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A Toxics-Free Future


AGENDA Briefs East African Business Week about Mercury Risks

Tanzanian specialists warn on mercury

DAR ES SALAAM, Tanzania - Health officials and civil society organizations have warned of the dangers from continued use of products containing mercury.

They cited cancer, brain damage and kidney failure as some serious illnesses caused by the chemical.

Recently, AGENDA Chairperson Prof Jamidu Katima, briefed East African Business Week in Dar es Salaam during an advocacy meeting, on the mercury phase out campaign.

He said the mercury is particularly very dangerous to pregnant women and children.

Katima said the government must set a national objective for halting use of mercury in dental cavities and other dental restoration.

“We need to promote the use of best environmental practices in dental facilities to reduce the release of mercury and its compounds to water and land,” he said.

The President of Tanzania Dental Association Dr Lorna Carneiro said water pathways, discharged from wastewater treatment systems from dental clinics, were the main form through which mercury finds its way to the environment.

According to Prof Febronia Kahabuka, Senior Lecturer at Muhimbili University of Health and Allied Science, mercury in dental amalgam, has been used for the past 150 years.

She said, “Mercury is among the heavy metals; its emission is enormous with most waste management companies contracting diseases for lack of handling facilities.

We need to phase-out mercury amalgam in hospitals and continue to educate the public and create an awareness campaign against its usage.”

She said research about the amalgam effects to patients and medical practitioners needs to be done.

A 2013 research conducted by AGENDA in 56 schools and 44 healthcare centres including dental clinics and hospitals, artisanal and small scale miners in regions of Dar-es-salaam, Mbeya, Arusha, Mwanza, Dodoma, Pwani and Geita found that dental sections and clinics with open windows, the levels of mercury were moderate above the WHO limits of 300 ng/m3 maximum.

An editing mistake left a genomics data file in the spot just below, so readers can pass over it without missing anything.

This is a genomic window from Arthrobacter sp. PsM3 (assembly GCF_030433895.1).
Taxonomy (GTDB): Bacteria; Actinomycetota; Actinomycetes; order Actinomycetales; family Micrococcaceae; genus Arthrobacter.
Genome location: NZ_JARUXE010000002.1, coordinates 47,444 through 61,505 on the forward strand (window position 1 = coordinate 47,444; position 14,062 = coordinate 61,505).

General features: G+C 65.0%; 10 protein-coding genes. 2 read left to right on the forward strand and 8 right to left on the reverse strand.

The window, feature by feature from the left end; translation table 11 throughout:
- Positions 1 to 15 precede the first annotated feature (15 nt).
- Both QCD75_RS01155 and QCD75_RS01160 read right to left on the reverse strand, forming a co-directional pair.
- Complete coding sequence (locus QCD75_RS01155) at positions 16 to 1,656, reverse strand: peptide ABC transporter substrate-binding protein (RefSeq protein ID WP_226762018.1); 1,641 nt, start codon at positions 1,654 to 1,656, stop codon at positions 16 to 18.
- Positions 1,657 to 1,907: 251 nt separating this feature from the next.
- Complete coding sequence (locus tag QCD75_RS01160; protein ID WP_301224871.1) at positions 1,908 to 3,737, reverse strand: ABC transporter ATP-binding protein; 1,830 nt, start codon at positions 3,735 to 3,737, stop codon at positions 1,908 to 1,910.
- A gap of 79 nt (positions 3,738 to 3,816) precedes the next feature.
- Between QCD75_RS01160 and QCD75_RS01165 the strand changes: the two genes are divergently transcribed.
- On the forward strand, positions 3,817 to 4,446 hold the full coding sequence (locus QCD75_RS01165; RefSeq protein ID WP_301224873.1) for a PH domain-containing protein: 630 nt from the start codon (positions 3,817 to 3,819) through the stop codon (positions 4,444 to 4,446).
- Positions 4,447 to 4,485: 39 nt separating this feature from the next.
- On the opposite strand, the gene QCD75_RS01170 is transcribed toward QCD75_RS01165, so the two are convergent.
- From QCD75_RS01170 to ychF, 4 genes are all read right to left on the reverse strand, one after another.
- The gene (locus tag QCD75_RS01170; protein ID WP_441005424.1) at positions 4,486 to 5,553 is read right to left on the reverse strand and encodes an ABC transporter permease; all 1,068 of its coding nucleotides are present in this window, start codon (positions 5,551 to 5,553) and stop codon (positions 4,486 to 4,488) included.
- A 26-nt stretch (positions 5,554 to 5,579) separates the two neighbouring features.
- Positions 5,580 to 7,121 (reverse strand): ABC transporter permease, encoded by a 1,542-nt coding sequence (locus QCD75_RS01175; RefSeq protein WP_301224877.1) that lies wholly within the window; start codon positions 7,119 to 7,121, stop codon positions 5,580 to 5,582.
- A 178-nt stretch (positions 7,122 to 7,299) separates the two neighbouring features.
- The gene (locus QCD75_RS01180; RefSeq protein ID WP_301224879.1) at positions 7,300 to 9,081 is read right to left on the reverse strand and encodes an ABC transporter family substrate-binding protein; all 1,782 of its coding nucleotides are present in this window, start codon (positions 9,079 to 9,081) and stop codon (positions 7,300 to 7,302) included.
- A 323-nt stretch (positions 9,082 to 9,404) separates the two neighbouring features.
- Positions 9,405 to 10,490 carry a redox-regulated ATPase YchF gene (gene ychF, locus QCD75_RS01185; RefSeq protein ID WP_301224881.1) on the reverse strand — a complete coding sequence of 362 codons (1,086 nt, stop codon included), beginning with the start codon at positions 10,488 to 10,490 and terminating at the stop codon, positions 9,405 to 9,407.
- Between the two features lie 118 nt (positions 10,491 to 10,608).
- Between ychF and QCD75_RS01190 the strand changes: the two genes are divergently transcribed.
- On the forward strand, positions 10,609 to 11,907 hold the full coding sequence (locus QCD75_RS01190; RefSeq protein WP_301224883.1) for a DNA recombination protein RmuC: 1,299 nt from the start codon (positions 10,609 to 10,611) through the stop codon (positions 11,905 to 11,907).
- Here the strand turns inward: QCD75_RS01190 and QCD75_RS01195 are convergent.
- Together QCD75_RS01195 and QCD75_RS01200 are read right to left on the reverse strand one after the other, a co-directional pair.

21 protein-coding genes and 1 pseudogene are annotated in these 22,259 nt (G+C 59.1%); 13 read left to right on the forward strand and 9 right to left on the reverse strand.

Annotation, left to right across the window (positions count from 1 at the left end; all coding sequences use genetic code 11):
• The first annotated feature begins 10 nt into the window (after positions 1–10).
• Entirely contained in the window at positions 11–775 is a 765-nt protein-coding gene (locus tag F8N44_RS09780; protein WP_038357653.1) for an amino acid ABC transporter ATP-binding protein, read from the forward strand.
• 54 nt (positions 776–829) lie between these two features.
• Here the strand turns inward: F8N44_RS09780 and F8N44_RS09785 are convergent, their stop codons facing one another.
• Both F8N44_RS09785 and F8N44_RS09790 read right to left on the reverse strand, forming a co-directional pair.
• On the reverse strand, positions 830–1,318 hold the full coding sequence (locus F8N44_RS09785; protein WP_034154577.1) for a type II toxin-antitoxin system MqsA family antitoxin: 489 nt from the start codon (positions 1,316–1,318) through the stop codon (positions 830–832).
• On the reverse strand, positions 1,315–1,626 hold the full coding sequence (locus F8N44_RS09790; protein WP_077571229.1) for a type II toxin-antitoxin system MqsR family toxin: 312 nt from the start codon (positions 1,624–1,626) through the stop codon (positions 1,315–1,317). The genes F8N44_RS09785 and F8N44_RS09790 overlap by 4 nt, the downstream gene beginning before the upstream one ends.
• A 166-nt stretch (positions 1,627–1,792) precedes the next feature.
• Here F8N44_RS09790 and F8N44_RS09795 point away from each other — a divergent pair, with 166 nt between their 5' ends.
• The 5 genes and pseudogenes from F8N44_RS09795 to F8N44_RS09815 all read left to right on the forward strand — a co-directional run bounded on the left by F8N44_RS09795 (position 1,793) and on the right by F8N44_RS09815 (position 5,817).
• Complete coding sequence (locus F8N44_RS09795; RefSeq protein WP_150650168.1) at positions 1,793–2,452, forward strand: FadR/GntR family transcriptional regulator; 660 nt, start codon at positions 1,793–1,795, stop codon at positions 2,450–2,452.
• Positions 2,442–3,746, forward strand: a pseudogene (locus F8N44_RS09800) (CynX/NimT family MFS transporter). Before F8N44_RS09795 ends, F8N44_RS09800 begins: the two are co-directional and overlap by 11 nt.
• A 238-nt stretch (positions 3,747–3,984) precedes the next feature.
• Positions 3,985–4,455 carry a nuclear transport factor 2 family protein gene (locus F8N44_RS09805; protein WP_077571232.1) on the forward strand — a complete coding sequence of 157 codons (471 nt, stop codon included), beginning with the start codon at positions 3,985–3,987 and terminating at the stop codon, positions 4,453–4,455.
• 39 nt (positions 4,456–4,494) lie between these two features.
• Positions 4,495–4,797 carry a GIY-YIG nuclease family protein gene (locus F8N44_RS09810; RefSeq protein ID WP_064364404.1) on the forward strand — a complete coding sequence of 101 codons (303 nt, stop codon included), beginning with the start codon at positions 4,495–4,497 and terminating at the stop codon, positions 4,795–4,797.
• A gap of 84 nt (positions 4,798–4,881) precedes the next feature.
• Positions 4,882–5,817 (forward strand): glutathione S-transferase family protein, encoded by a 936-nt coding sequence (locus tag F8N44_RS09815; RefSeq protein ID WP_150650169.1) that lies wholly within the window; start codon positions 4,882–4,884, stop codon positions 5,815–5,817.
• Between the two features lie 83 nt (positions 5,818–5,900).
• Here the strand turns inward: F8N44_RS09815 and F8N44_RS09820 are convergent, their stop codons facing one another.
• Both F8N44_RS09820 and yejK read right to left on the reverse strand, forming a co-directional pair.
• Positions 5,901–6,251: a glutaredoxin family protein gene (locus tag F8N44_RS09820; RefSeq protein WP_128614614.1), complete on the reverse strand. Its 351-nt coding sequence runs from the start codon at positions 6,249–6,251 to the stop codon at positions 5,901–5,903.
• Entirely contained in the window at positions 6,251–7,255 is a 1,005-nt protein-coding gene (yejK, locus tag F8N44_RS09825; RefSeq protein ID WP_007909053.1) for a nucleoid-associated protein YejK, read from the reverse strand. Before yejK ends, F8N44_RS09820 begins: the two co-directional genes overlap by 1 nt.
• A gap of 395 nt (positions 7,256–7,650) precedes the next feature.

During amalgam filling and removal, the levels were recorded to be very high and reached 9655ng/m3.

AGENDA Program Officer, Haji Rehani said the project also found out that 60% of health workers and 75% (teachers & students) do not wear protective gears when handling mercury products or equipment thus exposing them to health risks.

He said, the study found that 88% respondents do not know what to do when a mercury containing equipment breaks/spills and 78% of schools and healthcare facilities are continuing to purchase mercury containing equipment and chemicals.

He said their campaign is focused on creating awareness and build capacity. “It was learnt that there is no specific training on mercury management that has been conducted to teachers, healthcare workers, lab technicians and students in any of the attended schools and healthcare facilities,” Rehani said.

Minamata Convention is a mercury treaty which had been finalised in 2013 and many countries have already signed it into the convention including Tanzania. Six countries have already ratified phasing out mercury production and usage globally.

By Emmanuel Kisima, Sunday, October 19th, 2014